“The Offer is only open to residents in the US, Canada, Mexico, Brazil, Argentina, United Kingdom, Ireland, Germany, France, Spain, Austria, Netherlands, Sweden, Finland, Russia, Switzerland, Belgium, Norway, Poland, Greece, Japan, Australia and New Zealand (each an “Eligible Territory”) who:
- have purchased an Nexus 6P or Nexus 5X in a Eligible Territory (“Phone”) between September 29, 2015 and midnight Pacific Standard Time on April 18, 2017; and
- at the time the Offer is redeemed: (i) are not current Google Play Music subscribers; (ii) have not been Google Play Music subscribers in the past 12 months; and/or (iii) have not participated in a Google Play Music trial in the past 12 months.”
In past cases, even as recently as the Nexus 6, current subscribers would get a credit towards their bill. I personally have a credit until December due to buying a Nexus 6 and I’ve been a subscriber since the service begun a few years ago.
Definitely disappointing but probably not something that will keep many people from purchasing the phone. If you’ve only used the free version of the service it appears that you’ll still be able to redeem the offer and get three free months.
The post Current subscribers won’t receive a Google Play Music credit with a new Nexus purchase appeared first on AndroidGuys.
If you have one of Samsung’s recently released phablets, a Note5 or S6 Edge+, you can get a free gift from Samsung. All you need to do is activate a card on the tech giant’s newly launched mobile payment app, Samsung Pay. For activating a card you’ll get your choice of a free flip case or wireless charger. Unfortunately it’s not one of Samsung’s new fast wireless chargers.
Chances are good that the Samsung Pay app is already on your phone but you may need an OTA update for it to work. Check your phone update section in settings app.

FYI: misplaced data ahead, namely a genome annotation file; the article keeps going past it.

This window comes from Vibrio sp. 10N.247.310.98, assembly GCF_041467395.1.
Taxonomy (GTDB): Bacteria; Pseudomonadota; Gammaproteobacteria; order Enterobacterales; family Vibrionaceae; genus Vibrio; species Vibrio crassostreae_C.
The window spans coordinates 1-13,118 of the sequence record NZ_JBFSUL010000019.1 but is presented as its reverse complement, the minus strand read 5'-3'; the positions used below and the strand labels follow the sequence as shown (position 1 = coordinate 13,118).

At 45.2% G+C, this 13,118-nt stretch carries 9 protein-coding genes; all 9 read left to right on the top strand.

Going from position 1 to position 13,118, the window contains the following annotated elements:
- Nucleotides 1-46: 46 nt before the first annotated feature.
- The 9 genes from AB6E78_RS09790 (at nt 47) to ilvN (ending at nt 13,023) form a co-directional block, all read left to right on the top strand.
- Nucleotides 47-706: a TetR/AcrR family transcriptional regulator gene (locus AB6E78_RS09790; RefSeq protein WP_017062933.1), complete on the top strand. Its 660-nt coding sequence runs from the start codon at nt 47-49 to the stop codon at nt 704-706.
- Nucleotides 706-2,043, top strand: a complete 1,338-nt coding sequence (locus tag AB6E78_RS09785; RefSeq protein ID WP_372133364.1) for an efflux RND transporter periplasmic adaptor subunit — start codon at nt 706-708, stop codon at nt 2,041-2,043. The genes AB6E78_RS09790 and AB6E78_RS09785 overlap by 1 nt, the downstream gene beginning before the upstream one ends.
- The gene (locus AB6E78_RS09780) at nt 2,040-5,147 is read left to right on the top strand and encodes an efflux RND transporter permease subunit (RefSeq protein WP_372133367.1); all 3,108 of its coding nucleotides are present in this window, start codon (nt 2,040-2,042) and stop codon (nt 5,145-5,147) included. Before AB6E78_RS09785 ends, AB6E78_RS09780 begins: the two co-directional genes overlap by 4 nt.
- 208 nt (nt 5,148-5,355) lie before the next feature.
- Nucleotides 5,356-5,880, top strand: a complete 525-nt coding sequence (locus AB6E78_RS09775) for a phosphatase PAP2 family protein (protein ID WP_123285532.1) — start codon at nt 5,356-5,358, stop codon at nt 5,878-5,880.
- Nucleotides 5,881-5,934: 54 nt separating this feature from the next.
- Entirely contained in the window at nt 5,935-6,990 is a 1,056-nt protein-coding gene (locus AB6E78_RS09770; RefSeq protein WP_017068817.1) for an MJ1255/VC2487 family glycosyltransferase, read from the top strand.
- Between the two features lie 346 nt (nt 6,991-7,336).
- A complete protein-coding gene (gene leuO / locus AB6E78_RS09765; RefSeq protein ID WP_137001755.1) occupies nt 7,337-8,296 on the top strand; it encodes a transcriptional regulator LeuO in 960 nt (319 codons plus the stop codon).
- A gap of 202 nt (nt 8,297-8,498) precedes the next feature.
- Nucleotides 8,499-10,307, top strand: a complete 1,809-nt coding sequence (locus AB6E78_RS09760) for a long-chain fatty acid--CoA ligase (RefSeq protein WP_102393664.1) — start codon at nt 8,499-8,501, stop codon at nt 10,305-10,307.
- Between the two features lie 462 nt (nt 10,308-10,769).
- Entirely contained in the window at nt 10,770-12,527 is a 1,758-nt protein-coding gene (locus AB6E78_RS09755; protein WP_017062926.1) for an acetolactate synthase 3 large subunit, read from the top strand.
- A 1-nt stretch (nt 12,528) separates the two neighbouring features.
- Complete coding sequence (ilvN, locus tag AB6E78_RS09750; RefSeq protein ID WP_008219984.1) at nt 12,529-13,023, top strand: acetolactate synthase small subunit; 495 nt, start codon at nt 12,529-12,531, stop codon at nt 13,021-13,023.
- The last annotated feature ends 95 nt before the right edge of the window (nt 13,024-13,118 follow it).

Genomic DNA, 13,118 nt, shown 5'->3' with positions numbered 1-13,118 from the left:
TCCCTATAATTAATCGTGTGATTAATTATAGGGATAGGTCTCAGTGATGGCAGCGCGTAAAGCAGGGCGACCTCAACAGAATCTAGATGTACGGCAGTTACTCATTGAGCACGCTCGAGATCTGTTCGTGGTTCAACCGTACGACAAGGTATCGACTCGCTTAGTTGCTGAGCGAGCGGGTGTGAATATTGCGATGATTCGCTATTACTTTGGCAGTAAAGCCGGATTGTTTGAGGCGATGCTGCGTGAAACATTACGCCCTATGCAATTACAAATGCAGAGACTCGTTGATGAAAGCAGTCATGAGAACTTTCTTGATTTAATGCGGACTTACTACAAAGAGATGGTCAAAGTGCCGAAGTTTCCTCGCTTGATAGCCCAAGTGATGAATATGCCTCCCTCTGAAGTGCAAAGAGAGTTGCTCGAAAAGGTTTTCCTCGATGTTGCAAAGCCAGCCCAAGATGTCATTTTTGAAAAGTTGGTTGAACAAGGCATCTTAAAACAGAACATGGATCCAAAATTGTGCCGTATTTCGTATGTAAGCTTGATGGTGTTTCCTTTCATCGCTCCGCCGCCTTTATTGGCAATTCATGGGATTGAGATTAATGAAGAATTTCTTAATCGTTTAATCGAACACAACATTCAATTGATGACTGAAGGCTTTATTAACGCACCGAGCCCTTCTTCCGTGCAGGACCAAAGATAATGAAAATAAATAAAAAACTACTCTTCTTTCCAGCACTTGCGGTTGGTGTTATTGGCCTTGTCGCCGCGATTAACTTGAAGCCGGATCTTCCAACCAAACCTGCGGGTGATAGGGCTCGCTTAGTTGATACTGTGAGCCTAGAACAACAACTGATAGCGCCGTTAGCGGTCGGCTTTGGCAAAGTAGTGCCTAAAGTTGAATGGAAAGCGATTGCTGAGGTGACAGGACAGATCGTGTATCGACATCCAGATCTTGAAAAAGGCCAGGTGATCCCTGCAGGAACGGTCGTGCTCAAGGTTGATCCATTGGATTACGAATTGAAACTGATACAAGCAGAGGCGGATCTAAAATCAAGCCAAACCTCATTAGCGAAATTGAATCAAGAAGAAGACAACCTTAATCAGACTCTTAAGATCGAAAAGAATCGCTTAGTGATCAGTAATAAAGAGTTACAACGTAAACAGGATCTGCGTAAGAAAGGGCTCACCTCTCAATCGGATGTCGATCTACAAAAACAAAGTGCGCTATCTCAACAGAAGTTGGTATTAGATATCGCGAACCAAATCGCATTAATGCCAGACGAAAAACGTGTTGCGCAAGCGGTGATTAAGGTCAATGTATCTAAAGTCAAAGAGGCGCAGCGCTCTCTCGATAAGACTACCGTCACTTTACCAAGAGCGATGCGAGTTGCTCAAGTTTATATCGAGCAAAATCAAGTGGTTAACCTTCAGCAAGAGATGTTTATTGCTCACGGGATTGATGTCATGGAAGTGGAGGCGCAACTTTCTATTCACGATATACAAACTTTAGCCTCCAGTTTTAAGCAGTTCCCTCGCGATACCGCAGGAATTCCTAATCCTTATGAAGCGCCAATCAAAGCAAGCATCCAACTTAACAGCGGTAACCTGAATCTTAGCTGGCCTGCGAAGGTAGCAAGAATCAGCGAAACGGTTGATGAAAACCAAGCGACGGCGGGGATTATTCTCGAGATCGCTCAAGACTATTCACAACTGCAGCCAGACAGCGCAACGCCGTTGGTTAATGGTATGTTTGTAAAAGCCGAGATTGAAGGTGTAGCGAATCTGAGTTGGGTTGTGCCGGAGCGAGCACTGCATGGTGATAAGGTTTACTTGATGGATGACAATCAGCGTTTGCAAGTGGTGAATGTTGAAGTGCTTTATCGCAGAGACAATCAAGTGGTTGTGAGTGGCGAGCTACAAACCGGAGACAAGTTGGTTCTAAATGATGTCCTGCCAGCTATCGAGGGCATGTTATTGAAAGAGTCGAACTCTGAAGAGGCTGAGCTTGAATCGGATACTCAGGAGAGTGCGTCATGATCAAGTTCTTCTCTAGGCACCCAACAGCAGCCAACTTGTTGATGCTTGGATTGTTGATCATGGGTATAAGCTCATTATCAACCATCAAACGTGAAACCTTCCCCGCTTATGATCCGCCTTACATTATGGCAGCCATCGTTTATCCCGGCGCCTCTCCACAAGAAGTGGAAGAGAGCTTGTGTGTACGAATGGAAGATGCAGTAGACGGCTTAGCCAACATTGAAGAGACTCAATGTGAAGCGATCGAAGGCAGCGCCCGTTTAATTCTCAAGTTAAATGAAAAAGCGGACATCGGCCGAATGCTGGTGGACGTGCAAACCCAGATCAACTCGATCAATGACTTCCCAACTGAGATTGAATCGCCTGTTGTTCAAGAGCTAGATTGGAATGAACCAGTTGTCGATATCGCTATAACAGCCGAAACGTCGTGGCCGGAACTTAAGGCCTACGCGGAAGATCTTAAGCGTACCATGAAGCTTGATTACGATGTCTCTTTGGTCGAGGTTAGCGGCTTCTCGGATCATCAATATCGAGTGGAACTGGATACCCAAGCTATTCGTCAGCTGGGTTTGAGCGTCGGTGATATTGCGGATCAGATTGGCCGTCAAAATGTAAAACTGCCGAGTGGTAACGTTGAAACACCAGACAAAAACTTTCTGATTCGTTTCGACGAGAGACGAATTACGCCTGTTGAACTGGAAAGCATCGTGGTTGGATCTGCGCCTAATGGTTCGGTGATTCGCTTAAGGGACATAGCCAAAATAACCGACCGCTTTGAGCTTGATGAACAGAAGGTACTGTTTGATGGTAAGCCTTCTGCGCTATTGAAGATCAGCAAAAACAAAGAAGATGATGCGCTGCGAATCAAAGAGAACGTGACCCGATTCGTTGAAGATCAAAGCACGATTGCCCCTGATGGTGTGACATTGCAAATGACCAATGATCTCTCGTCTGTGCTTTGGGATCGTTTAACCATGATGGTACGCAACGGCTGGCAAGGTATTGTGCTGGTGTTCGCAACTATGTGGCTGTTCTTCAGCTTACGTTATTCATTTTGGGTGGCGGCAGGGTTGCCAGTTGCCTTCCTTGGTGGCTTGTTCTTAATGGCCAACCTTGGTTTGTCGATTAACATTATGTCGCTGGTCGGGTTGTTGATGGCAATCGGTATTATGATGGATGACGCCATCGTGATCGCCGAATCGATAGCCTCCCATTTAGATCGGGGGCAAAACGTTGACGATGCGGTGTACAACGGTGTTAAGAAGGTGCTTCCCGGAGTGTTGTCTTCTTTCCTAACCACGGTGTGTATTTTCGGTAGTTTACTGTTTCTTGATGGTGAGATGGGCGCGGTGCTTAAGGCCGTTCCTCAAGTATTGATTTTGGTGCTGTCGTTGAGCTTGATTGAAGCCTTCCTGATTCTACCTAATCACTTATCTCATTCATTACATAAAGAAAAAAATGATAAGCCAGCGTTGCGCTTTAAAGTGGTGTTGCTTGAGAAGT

To redeem the offer, activate a qualifying card then hit “more” in the top right corner, select “announcements” then “Samsung Pay Activation Offer” for more details. Unfortunately, you have to have one of the few cards that Samsung Pay currently supports. If you have an American Express, Bank of America, Citi or US Bank card, you’re good to go. If not, you’re left out for now but Samsung says they’ll be adding more supported cards soon. If you’re on Verizon, you may not be able to use Samsung Pay at all.
Samsung has a big advantage over other mobile payment options like Android Pay or Apple Pay due to the fact that they can work on older magnetic secure transmission (MST) payment machines as well as newer machines that also support NFC. Samsung acquired LoopPay earlier this year who pioneered these MST payments and are accepted in about 10 million stores.
The post Samsung offering freebies for activating Samsung Pay on your phone appeared first on AndroidGuys.
By Jared Newman
This article originally appeared on Fast Company and is reprinted with permission.
Yet in day-to-day use, many of WatchOS 2’s improvements can be easy to miss. You might have no desire to use the Apple Watch as a beside clock, and may never frequent the retailers whose rewards cards now work with Apple Pay. Siri’s new voice controls are useful in only a handful of situations, and an expanded contact list doesn’t matter much if you’re not initiating many calls from the Watch in the first place. Public transit information is nice, but only if you’re in one of the select cities where that data is available. As a way to tell time and view notifications, the Apple Watch is largely the same as it ever was.
But that doesn’t mean WatchOS 2 is unimportant. It’s just that the biggest changes are happening behind the scenes, as app makers rework their software to take advantage of new capabilities. WatchOS 2 is a significant update, but one whose effects won’t truly be felt for some time.
I’ve spent about a week with WatchOS 2, and so far my experience hasn’t changed drastically from before the big software update. Most of my Watch usage involves managing emails, checking sports scores, controlling music playback, and fielding the occasional phone call or text message. WatchOS 2 does little to improve those experiences.